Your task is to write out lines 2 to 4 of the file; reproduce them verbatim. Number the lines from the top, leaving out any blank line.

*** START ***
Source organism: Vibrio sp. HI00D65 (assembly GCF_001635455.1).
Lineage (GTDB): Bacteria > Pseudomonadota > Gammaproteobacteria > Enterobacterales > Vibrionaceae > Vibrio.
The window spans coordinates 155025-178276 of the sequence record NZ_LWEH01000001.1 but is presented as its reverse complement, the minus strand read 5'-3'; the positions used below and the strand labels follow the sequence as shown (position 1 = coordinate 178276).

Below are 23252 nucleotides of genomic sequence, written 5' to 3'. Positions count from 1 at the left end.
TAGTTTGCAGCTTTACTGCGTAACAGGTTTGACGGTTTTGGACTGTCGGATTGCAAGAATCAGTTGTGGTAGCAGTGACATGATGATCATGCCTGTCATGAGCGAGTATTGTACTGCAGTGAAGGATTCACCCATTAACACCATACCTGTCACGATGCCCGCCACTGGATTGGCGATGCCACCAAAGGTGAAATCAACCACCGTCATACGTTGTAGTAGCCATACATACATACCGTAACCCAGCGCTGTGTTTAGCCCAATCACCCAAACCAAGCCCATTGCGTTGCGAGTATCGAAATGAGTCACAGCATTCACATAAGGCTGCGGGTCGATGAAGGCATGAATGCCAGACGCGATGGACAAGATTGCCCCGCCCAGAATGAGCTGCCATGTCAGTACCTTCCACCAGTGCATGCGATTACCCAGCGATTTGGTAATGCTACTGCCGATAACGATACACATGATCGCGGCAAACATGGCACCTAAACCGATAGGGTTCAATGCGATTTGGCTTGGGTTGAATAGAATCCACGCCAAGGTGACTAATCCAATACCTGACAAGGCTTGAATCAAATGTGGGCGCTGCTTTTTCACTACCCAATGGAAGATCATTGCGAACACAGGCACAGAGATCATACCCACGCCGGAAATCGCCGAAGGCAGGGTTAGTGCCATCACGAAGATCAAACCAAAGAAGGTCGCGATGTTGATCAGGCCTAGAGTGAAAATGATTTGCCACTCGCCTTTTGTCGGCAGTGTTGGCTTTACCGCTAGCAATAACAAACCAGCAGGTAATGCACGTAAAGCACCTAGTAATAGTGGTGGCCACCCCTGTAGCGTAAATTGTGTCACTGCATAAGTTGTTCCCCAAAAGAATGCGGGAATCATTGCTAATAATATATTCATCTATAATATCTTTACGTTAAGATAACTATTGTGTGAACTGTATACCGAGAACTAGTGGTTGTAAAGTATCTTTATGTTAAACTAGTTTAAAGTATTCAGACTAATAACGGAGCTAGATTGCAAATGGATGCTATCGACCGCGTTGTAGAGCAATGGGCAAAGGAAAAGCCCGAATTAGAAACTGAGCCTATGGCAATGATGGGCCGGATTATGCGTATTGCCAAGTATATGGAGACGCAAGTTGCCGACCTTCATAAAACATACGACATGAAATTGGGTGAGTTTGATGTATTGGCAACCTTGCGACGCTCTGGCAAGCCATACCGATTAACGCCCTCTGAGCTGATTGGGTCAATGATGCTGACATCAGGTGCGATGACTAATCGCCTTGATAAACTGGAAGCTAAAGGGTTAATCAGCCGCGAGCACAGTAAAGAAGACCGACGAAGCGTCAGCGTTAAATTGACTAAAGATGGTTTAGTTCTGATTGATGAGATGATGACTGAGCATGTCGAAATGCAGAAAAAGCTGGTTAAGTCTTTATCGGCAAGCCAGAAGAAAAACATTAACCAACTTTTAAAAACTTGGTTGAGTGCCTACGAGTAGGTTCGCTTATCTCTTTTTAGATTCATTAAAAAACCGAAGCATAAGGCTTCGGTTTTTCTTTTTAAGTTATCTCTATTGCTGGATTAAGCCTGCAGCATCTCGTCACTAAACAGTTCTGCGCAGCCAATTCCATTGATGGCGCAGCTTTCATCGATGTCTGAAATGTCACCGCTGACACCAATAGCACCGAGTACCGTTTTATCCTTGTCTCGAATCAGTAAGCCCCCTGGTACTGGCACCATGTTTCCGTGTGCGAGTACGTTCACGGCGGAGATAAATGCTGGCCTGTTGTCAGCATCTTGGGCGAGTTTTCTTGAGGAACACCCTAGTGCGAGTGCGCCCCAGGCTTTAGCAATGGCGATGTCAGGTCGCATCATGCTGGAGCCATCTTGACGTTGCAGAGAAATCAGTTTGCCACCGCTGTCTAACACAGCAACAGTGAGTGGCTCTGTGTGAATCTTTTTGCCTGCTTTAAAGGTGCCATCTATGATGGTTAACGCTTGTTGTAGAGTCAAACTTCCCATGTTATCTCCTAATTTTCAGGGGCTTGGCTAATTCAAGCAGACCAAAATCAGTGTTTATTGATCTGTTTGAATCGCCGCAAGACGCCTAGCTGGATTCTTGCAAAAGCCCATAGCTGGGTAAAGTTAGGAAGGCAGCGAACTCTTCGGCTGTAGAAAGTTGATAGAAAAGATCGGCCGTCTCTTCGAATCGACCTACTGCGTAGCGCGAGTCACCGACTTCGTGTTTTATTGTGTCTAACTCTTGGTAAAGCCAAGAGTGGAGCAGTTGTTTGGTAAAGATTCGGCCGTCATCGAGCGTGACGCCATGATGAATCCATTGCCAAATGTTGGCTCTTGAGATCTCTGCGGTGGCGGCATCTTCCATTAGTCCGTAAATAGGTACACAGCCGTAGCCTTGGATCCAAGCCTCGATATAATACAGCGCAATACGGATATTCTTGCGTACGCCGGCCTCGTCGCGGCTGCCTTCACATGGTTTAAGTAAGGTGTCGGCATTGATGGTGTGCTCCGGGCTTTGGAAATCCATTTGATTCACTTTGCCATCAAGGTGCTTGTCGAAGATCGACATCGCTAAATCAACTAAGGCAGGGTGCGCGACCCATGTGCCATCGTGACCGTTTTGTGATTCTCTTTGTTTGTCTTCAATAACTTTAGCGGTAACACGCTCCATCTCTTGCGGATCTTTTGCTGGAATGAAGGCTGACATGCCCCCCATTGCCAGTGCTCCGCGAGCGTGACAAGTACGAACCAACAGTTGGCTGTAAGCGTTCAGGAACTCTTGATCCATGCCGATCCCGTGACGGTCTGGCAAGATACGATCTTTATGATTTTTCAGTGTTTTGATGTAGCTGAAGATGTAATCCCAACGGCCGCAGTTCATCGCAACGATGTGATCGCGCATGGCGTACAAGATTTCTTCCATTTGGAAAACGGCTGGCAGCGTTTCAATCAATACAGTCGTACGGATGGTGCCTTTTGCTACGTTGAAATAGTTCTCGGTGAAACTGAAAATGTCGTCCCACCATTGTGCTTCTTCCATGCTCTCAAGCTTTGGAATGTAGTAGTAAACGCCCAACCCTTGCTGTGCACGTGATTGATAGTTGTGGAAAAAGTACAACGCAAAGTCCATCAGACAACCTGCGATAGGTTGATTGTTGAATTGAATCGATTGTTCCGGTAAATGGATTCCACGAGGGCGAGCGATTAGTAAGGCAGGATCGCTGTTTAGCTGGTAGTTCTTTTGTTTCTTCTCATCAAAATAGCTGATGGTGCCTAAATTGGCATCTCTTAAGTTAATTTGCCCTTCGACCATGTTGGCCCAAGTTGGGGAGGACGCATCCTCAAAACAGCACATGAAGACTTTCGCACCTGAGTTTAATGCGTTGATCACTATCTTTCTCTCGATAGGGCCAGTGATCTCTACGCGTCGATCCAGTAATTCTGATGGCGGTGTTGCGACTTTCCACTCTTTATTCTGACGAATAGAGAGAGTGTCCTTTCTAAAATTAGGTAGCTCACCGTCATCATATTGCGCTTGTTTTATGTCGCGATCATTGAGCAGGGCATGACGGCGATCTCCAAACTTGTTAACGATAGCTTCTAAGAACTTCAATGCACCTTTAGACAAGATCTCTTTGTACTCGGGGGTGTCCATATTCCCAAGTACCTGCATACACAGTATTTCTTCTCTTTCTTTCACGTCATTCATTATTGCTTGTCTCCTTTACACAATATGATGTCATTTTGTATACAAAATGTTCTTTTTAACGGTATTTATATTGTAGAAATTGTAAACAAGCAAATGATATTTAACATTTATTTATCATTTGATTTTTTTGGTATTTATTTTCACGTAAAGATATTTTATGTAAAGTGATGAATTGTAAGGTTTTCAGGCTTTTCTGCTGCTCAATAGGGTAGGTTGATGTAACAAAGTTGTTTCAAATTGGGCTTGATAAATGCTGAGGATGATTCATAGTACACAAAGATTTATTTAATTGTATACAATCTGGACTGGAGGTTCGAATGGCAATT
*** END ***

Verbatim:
Lineage (GTDB): Bacteria > Pseudomonadota > Gammaproteobacteria > Enterobacterales > Vibrionaceae > Vibrio.
The window spans coordinates 155025-178276 of the sequence record NZ_LWEH01000001.1 but is presented as its reverse complement, the minus strand read 5'-3'; the positions used below and the strand labels follow the sequence as shown (position 1 = coordinate 178276).

Below are 23252 nucleotides of genomic sequence, written 5' to 3'. Positions count from 1 at the left end.